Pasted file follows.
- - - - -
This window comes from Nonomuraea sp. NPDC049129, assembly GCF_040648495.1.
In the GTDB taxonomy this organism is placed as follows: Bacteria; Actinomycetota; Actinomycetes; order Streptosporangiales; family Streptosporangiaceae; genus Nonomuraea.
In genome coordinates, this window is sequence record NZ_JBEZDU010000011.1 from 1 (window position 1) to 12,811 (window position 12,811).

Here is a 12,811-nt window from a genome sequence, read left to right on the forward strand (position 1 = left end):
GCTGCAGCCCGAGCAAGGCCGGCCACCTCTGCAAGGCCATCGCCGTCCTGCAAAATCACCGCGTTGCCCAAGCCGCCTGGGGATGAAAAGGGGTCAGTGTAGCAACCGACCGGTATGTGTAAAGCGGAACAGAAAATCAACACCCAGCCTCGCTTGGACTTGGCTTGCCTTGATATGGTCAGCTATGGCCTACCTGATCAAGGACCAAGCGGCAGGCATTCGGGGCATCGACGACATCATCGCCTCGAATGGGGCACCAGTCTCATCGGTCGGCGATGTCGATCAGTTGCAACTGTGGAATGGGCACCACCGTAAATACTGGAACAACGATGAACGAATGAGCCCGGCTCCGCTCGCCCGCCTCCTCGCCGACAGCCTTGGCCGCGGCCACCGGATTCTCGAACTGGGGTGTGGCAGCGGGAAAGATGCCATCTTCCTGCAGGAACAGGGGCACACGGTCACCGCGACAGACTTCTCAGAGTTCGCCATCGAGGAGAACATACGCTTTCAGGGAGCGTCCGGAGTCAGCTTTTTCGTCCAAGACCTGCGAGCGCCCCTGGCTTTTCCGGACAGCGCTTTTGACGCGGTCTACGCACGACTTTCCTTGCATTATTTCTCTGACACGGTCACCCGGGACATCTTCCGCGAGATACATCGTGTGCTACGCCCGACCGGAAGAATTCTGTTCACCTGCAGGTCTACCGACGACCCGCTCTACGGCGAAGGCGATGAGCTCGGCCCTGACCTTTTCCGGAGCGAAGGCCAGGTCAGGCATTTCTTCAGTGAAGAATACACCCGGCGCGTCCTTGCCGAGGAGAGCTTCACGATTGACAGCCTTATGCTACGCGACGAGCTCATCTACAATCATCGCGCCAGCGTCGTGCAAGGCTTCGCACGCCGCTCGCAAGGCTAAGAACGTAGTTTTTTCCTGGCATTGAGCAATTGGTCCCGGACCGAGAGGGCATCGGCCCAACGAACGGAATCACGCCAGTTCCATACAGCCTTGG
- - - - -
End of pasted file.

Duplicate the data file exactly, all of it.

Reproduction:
This window comes from Nonomuraea sp. NPDC049129, assembly GCF_040648495.1.
In the GTDB taxonomy this organism is placed as follows: Bacteria; Actinomycetota; Actinomycetes; order Streptosporangiales; family Streptosporangiaceae; genus Nonomuraea.
In genome coordinates, this window is sequence record NZ_JBEZDU010000011.1 from 1 (window position 1) to 12,811 (window position 12,811).

Here is a 12,811-nt window from a genome sequence, read left to right on the forward strand (position 1 = left end):
GCTGCAGCCCGAGCAAGGCCGGCCACCTCTGCAAGGCCATCGCCGTCCTGCAAAATCACCGCGTTGCCCAAGCCGCCTGGGGATGAAAAGGGGTCAGTGTAGCAACCGACCGGTATGTGTAAAGCGGAACAGAAAATCAACACCCAGCCTCGCTTGGACTTGGCTTGCCTTGATATGGTCAGCTATGGCCTACCTGATCAAGGACCAAGCGGCAGGCATTCGGGGCATCGACGACATCATCGCCTCGAATGGGGCACCAGTCTCATCGGTCGGCGATGTCGATCAGTTGCAACTGTGGAATGGGCACCACCGTAAATACTGGAACAACGATGAACGAATGAGCCCGGCTCCGCTCGCCCGCCTCCTCGCCGACAGCCTTGGCCGCGGCCACCGGATTCTCGAACTGGGGTGTGGCAGCGGGAAAGATGCCATCTTCCTGCAGGAACAGGGGCACACGGTCACCGCGACAGACTTCTCAGAGTTCGCCATCGAGGAGAACATACGCTTTCAGGGAGCGTCCGGAGTCAGCTTTTTCGTCCAAGACCTGCGAGCGCCCCTGGCTTTTCCGGACAGCGCTTTTGACGCGGTCTACGCACGACTTTCCTTGCATTATTTCTCTGACACGGTCACCCGGGACATCTTCCGCGAGATACATCGTGTGCTACGCCCGACCGGAAGAATTCTGTTCACCTGCAGGTCTACCGACGACCCGCTCTACGGCGAAGGCGATGAGCTCGGCCCTGACCTTTTCCGGAGCGAAGGCCAGGTCAGGCATTTCTTCAGTGAAGAATACACCCGGCGCGTCCTTGCCGAGGAGAGCTTCACGATTGACAGCCTTATGCTACGCGACGAGCTCATCTACAATCATCGCGCCAGCGTCGTGCAAGGCTTCGCACGCCGCTCGCAAGGCTAAGAACGTAGTTTTTTCCTGGCATTGAGCAATTGGTCCCGGACCGAGAGGGCATCGGCCCAACGAACGGAATCACGCCAGTTCCATACAGCCTTGG